BERLIN/ISLAMABAD (Own report) – The European scramble for liquified natural gas (LNG) threatens to cause a breakdown in the energy supplies of numerous countries in southern Asia and other regions of the world, according to reports from Pakistan, Bangladesh, Thailand and various other countries. Pakistan, for example, can no longer purchase LNG from the spot market, because “every single molecule that was available in our region” has been purchased by Europe, Pakistan’s Petroleum Minister, Musadik Malik said. His government has long since been forced to ration electricity, reduce business hours and, at times, even curtail supplies to some of its industries. The export industry, which had recently been expanding, is now facing serious setbacks. The same holds true for Bangladesh, where – due to LNG shortage – its population must cope with power cuts and its industry with painful production losses. Similar reports are coming out of Thailand and other countries. This is caused by the fact that European states – seeking to deprive Moscow of the revenues from its gas sales – are buying up LNG at the expense of poorer nations. Read more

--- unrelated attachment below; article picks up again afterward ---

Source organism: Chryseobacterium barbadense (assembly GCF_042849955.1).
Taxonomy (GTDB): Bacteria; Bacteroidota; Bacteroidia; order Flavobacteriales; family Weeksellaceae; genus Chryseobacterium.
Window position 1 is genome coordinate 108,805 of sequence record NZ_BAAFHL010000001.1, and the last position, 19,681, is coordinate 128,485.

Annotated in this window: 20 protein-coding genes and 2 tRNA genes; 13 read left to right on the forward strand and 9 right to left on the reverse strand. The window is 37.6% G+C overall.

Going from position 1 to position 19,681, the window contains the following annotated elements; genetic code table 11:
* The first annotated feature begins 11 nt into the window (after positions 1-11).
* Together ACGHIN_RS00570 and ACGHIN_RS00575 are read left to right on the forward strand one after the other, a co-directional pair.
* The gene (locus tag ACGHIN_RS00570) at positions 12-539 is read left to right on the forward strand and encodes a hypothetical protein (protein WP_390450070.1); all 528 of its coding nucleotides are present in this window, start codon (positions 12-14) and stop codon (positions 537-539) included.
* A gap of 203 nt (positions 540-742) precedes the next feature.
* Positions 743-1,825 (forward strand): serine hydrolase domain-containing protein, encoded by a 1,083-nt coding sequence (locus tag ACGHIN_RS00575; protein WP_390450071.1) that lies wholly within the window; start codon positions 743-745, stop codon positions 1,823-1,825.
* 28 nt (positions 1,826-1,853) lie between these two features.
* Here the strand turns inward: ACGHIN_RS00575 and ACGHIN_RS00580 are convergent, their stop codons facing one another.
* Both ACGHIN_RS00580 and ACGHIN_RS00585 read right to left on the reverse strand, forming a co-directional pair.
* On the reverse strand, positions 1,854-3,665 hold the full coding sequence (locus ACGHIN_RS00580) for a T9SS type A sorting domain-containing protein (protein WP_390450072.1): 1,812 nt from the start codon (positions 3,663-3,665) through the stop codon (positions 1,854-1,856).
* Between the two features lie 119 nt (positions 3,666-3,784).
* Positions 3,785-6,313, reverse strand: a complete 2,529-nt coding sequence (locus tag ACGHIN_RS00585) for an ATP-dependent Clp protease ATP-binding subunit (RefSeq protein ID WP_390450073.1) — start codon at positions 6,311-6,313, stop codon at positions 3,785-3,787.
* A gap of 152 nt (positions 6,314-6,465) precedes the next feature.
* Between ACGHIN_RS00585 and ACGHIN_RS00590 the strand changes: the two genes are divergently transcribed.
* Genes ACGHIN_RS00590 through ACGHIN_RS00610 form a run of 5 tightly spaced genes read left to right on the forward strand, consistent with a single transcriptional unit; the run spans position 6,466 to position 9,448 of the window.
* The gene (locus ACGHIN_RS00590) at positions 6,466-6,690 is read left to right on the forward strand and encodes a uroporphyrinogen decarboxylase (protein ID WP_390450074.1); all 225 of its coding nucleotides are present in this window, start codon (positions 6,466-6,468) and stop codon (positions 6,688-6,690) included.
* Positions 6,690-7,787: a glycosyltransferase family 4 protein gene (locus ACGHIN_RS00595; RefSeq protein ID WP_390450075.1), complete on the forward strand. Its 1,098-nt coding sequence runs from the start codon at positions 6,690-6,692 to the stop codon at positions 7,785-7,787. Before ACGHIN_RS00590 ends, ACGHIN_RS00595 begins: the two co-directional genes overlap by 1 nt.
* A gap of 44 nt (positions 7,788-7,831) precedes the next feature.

• The Lithium Gap

    Germany depends on China for Lithium supply, a vital raw material for the energy transition. In Bolivia, a Russian rather than a German company, may obtain access to Lithium.

    BERLIN (Own report) – Germany and the EU depend on Chinese companies for access to Lithium, one of the most important raw materials for the energy transition. Chinese companies dominate the global lithium sector – not only in mining, but also in processing and battery production. For the US to catch up to China in the lithium sector, it could take decades and at least US $175 billion in investments, according to estimates. The required investment would be no less for Germany and the EU. This is all the more significant, because experts are predicting a serious shortage of lithium in the years to come. Chinese producers would be at an advantage over their European competitors in the production of electric cars, whose batteries consume the bulk of the lithium being mined globally. Experts already expect that, in the foreseeable future, Chinese electric car manufacturers will conquer the cheaper segment of the European market, which European car manufacturers neglect. One of Germany’s flagship sectors would thus come under pressure on the domestic market. Read more